Troye Sivan - FOOLS

17 November Critic Jonni 0 Comments



Troye Sivan continues his Blue Neighbourhood series with the second instalment to the three part music video, narrative and telling, Troye Sivan melts everyone's hearts connecting straights and gays everywhere, there isn't one person who doesn't at least sympathise but the majority can definitely feel empathy for this as many have been in such a situation. He is one artist leading the way for the LGBT community, and quickly becoming someone people look up to within the gay world. The third video has also been released but for the purposes of my blog I shall review it next week. "Wild" was the first video.

Troye Sivan, real name Troye Sivan Mellet, is getting ready to release his debut album called "Blue Neighbourhood". He's 20 years old and of YouTube fame. He is definitely one of my favourite gay singers, and I like how he is easily an inspiration to others. "FOOLS" is written by Troye Sivan, Alex Hope and Pip Norman, it describes how he's feeling about falling for a certain guy, we've all been there, calling ourselves a fool for falling for that guy, it happens to everyone in either a minute way or an extreme way. Troye Sivan turns us all into empathising with him.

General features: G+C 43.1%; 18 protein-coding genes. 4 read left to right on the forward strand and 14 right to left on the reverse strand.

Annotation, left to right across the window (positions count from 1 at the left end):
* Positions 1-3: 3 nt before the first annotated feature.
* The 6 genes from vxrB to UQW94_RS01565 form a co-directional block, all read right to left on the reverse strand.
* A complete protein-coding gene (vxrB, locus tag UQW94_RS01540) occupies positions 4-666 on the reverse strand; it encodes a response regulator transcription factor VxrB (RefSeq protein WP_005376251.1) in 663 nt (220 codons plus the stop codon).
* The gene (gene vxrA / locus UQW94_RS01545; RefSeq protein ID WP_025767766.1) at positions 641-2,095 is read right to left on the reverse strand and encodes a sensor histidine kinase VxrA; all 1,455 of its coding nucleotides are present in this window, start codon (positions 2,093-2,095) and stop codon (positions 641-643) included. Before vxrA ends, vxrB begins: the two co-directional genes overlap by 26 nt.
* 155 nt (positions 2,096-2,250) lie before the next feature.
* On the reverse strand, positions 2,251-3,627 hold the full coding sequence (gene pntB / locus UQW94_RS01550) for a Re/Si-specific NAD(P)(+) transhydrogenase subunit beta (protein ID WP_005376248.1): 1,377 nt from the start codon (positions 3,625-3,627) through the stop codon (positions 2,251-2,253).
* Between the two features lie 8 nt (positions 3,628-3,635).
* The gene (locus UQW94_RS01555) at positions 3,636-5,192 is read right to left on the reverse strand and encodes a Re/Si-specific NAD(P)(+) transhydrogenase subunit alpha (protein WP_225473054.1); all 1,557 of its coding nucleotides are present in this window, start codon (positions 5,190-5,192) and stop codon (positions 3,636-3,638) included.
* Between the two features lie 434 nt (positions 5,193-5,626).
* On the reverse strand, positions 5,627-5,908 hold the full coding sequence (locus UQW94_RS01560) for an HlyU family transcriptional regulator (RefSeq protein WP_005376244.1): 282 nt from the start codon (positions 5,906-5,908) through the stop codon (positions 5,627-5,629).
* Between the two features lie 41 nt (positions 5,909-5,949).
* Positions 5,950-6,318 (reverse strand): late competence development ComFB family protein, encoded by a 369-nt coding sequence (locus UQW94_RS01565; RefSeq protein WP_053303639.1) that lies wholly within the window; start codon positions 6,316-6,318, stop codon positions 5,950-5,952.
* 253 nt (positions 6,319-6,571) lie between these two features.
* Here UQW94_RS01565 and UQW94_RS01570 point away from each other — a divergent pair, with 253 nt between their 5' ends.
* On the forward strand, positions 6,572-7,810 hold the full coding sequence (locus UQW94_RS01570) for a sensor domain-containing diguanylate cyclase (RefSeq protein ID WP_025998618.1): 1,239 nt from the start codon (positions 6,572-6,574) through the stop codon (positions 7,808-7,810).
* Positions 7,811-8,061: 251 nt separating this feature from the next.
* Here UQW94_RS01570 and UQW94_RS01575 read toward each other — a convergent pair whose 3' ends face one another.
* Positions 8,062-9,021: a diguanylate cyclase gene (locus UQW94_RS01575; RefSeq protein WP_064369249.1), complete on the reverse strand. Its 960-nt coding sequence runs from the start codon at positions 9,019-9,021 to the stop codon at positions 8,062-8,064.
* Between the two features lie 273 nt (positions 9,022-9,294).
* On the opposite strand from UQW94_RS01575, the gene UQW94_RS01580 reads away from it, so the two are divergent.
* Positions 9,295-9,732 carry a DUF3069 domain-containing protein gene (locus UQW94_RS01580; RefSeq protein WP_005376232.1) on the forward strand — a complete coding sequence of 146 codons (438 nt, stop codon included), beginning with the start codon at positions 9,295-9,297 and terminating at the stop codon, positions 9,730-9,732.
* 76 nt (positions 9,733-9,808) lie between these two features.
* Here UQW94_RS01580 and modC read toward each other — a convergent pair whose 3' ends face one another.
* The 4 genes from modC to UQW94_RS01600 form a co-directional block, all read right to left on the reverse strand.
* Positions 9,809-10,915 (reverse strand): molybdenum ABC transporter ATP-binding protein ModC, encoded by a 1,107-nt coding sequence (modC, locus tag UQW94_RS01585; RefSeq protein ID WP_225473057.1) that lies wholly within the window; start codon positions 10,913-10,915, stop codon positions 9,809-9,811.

The video continues on from "Wild", and I love that the first few scenes contrast. Both acts happen in the same room, one is an act of love and pleasure, whereas the other is an act of violence. Directed by Tim Mattia, the series of music videos easily pull at the heart strings.

Homophobia is a big topic, and kudos for Troye Sivan in tackling it. A lot of people can relate easily, especially me as my dad openly admits he's homophobic, yet no where near as severe as the drunken dad in this video.

As the story continues I can empathise with both main characters, and I'm sure I'm not the only one. The ending is truly sad, although you cannot blame the guy because of his dad and the way he is. Yet the guy isn't being true to himself and locking that closet behind him and swallowing the key. The ending definitely reminds me of Steve Grand's "All-American Boy".

Overall a perfect narrative and great performance scene. Troye Sivan tackles a difficult subject that is rarely talked about. I cannot wait to watch the third instalment, which is totally teased at the end, and if it's anything like this one and "Wild", it's going to be amazing!
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